Holiday Teas It’s High Time to Start the Tradition

“Doing nothing is respectable at tea.” —Saying quoted in Sasaki Sanmi, Sadô Sajiki

The holiday pre-season is here—the perfect time to pause for tea, and “do nothing” for a short while. Many individuals plan an annual holiday tea party with friends before the rush of the season takes over. A number of restaurants and inns offer holiday tea time once a week during the busy season. Whether you’re an individual that loves the tea tradition or the owner of a restaurant, this could become a favorite event to host. You simply need to choose a theme, know your teas, select edibles, and decorate for the event.

Choose a theme

A theme makes the tea party more fun and gives focus to the type of tea, the decorations, the activities, and the guests. The Jefferson Hotel in Richmond has Teddy Bear Teas, Chocolate Lover’s Teas, and Sunday Afternoon Teas. The Phoenician in Scottsdale has a special Daddy/Daughter Tea and a Holiday Tea. Other restaurants have featured Tea with Santa, Ladies’ Red Hat Tea, and a Victorian Christmas High Tea. Most sell decorations and many have live performances of Christmas music. Private tea parties in the home can focus on a Christmas cookie exchange, a holiday craft, a Victorian Christmas tea, or a gift-wrapping tea party.

Once your theme is selected, you’ll need to choose the types of teas you’ll feature.

High Tea

High Tea by Becky Burrows, on Flickr

Tea Types

The Art of Tea informs us that there are several types of tea—each has a distinct flavor and specific brewing times and temperatures. All tea (that is really “tea”) comes from the Camelia Sinensis plant, and differs due to fermentation and preparation of the leaves.

Black tea

By patrick george from cochin, india (liquid gold) [CC-BY-2.0], via Wikimedia Commons

  • Black tea is the most common for tea parties. It’s made from 2 different types of the Camelia Sinensis plant and the dry tea leaves are 100% oxidized, giving it the dark color. Steep black tea in 206° water for 3 to 5 minutes.
  • Oolong tea has a unique semi-oxidation process that involves letting the leaves wither in the sun, dry in the shade, then are tossed in a basket, and finally charcoal roasted. Steep in water that is 185°-205° for 3 to 5 minutes.
  • Pu-erh tea leaves go through a fermentation process after they’ve dried—thus the darker color and a bold flavor. The tea can be smooth, musky, fruity, or earthy depending on the environment the leaves grew in. Leaves should be soaked first for 30 seconds, then steeped in 205° water for 3 to 5 minutes.
  • White tea is made from young tea leaves and buds from the Camelia Sinensis plant. The mild tea comes only from the northern district of Fujian, China. Leaves should be steeped in water 175°-185° degrees for 1 to 3 minutes.
  • Green tea is an un-oxidized tea. The plucked leaves are cooked to preserve the green quality and prevent oxidization. That’s why it has a higher concentration of chlorophyll and anti-oxidants than other teas. Steep the leaves in 180° water for 3 to 5 minutes.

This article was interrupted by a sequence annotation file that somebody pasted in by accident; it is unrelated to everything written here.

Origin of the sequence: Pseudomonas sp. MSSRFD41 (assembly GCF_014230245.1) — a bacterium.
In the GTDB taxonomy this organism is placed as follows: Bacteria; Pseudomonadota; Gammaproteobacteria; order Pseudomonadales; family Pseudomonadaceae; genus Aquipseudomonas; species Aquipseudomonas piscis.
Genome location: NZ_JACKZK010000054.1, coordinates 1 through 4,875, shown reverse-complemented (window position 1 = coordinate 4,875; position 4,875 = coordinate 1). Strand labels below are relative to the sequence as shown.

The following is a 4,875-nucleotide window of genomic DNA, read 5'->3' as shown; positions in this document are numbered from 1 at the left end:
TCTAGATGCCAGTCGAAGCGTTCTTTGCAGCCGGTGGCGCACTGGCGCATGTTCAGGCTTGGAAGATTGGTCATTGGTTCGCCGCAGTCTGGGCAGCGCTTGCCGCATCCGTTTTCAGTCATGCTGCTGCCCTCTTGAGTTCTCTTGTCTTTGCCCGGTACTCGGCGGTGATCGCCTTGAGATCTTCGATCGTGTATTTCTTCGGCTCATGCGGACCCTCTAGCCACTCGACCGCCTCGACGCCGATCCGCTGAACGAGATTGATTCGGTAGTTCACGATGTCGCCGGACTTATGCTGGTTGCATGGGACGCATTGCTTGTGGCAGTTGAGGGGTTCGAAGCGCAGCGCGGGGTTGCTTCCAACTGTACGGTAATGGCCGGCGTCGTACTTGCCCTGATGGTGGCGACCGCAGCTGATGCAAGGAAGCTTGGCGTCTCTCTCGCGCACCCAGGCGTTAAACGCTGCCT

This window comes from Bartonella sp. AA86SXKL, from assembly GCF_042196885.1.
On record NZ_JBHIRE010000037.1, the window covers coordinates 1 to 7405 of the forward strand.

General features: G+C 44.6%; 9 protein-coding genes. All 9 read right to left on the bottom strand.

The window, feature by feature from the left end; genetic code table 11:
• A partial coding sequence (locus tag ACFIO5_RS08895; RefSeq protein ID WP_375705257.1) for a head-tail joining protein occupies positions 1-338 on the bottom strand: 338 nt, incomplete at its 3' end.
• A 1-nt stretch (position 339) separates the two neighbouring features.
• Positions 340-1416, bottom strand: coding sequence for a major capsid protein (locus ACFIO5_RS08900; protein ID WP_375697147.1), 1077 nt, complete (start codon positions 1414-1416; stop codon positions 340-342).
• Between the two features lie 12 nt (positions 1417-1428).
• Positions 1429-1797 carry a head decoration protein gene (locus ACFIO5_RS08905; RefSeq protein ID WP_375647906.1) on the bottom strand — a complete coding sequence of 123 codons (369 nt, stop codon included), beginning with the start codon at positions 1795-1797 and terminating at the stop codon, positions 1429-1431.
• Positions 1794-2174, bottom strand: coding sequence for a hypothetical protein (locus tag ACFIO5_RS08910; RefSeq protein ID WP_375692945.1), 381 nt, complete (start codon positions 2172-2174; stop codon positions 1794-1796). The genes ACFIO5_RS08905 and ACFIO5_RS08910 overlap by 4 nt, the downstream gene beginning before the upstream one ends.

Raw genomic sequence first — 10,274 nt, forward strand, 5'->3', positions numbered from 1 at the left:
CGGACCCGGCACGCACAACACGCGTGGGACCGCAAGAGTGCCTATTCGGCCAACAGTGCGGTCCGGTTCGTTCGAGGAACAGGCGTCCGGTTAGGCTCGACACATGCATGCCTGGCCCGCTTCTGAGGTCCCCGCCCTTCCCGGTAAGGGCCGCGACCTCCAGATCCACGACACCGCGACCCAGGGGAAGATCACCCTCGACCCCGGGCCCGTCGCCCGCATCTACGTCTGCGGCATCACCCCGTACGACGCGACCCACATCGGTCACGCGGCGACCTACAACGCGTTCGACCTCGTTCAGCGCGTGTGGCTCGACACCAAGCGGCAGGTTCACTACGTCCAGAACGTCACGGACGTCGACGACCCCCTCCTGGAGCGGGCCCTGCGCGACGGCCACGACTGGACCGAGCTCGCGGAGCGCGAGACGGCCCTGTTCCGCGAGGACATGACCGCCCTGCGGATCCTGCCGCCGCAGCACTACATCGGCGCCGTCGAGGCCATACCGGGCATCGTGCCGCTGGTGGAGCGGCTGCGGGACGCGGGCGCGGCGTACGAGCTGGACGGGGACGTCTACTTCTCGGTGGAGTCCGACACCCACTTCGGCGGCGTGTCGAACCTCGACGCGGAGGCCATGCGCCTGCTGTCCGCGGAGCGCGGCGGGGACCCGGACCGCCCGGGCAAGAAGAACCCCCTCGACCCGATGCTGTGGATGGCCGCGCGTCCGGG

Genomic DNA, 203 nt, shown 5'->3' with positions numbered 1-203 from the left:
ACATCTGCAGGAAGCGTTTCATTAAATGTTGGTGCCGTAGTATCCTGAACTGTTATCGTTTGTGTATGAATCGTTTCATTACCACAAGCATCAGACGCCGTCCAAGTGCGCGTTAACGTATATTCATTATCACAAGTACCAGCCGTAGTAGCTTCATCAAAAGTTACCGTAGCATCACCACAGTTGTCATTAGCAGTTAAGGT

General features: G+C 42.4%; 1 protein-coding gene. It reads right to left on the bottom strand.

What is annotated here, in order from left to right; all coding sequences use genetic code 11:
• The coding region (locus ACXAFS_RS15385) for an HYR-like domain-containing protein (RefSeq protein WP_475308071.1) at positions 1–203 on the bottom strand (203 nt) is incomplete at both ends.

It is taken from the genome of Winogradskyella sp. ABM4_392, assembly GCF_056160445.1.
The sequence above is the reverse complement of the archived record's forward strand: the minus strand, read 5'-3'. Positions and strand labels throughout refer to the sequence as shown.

• Herbal teas are not really tea in the strict sense of the word, but should be called “tisanes” that are made of a caffeine-free blend of herbs and botanicals. They’re technically not tea since they do not come from the leaves of the plant, “Camelia Sinensis.”
Mt. Lavinia - Governor's High Tea

By Per Mosseby from Sweden (Mt. Lavinia: Governor’s High Tea) [CC-BY-SA-2.0], via Wikimedia Commons

Edibles

Though the theme of the tea party and type of tea will have bearing on the food selection, there are some general favorites. Cookies, tiny cakes, tiny tea sandwiches (such as cucumber or chicken and cranberry), scones, fruit, clotted cream, lemon curd, delicate pastries, mini-quiches—anything that is diminutive in size (even if not in calories)—is a good choice for a holiday tea.

Décor and Lights

Special holiday dishes and tea sets are ideal for holiday tea parties. However, many private tea parties have a different place setting for each person at the table. As long as the colors are complementary, this works well.

Tablecloths can transform a commonplace table for the party. Ordinary chairs can be transformed for the tea party by simply using fabric, ribbon, and pins.

Make flame-free floral centerpieces and elegant table globes using LED microdot lights—battery operated and available in several colors. The lights add an elegant look to the table and are safe, even when in direct contact with dried flowers or fabric. Simple steps for the floral arrangement and “firefly” jar lights can be found in our article on wedding table decor.

Be sure your holiday decorations are up and working for the Holiday Tea. Outdoor lights for private homes or commercial lights for restaurants and hotels will mark the tea as a special event. Indoor holiday lights on trees, banisters, and even under cabinets are available in many color and lighting options. Holiday LEDs can help you recycle your old lights and choose new ones before your Holiday Tea.

A holiday tea takes a bit of planning, but provides an opportunity for friends to slow down and do “nearly nothing” before the season becomes hectic. Whether you plan for a High Tea or a Teddy Bear Tea, it’s the perfect season to pause for a tea party.